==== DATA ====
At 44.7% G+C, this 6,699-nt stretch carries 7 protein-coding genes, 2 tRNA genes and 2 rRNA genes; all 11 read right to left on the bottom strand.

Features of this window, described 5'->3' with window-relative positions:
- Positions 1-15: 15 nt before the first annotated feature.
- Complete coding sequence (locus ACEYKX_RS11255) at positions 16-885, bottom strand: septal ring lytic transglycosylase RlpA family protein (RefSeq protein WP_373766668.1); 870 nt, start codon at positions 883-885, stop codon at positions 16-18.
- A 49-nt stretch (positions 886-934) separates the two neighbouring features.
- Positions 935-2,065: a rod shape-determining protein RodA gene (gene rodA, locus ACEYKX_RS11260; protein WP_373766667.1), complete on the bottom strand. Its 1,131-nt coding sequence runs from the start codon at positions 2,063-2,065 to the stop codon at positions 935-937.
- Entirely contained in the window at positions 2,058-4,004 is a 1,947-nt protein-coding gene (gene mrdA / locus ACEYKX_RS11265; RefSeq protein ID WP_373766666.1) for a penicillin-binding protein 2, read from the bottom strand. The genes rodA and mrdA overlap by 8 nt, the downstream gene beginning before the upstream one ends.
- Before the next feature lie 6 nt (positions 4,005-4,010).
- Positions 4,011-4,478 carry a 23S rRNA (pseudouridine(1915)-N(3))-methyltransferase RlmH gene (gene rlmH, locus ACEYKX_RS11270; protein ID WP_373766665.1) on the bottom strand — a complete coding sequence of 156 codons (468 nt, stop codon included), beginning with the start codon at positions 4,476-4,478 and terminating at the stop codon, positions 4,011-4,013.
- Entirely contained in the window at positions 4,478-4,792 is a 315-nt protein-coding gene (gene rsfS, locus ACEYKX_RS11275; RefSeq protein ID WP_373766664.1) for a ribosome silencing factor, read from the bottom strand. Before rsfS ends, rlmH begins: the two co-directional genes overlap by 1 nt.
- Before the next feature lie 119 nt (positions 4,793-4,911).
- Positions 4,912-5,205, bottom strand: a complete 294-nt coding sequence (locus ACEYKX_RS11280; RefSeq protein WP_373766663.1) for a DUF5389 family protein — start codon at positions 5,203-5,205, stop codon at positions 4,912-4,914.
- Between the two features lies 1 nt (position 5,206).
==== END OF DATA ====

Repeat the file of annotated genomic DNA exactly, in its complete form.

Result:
At 44.7% G+C, this 6,699-nt stretch carries 7 protein-coding genes, 2 tRNA genes and 2 rRNA genes; all 11 read right to left on the bottom strand.

Features of this window, described 5'->3' with window-relative positions:
- Positions 1-15: 15 nt before the first annotated feature.
- Complete coding sequence (locus ACEYKX_RS11255) at positions 16-885, bottom strand: septal ring lytic transglycosylase RlpA family protein (RefSeq protein WP_373766668.1); 870 nt, start codon at positions 883-885, stop codon at positions 16-18.
- A 49-nt stretch (positions 886-934) separates the two neighbouring features.
- Positions 935-2,065: a rod shape-determining protein RodA gene (gene rodA, locus ACEYKX_RS11260; protein WP_373766667.1), complete on the bottom strand. Its 1,131-nt coding sequence runs from the start codon at positions 2,063-2,065 to the stop codon at positions 935-937.
- Entirely contained in the window at positions 2,058-4,004 is a 1,947-nt protein-coding gene (gene mrdA / locus ACEYKX_RS11265; RefSeq protein ID WP_373766666.1) for a penicillin-binding protein 2, read from the bottom strand. The genes rodA and mrdA overlap by 8 nt, the downstream gene beginning before the upstream one ends.
- Before the next feature lie 6 nt (positions 4,005-4,010).
- Positions 4,011-4,478 carry a 23S rRNA (pseudouridine(1915)-N(3))-methyltransferase RlmH gene (gene rlmH, locus ACEYKX_RS11270; protein ID WP_373766665.1) on the bottom strand — a complete coding sequence of 156 codons (468 nt, stop codon included), beginning with the start codon at positions 4,476-4,478 and terminating at the stop codon, positions 4,011-4,013.
- Entirely contained in the window at positions 4,478-4,792 is a 315-nt protein-coding gene (gene rsfS, locus ACEYKX_RS11275; RefSeq protein ID WP_373766664.1) for a ribosome silencing factor, read from the bottom strand. Before rsfS ends, rlmH begins: the two co-directional genes overlap by 1 nt.
- Before the next feature lie 119 nt (positions 4,793-4,911).
- Positions 4,912-5,205, bottom strand: a complete 294-nt coding sequence (locus ACEYKX_RS11280; RefSeq protein WP_373766663.1) for a DUF5389 family protein — start codon at positions 5,203-5,205, stop codon at positions 4,912-4,914.
- Between the two features lies 1 nt (position 5,206).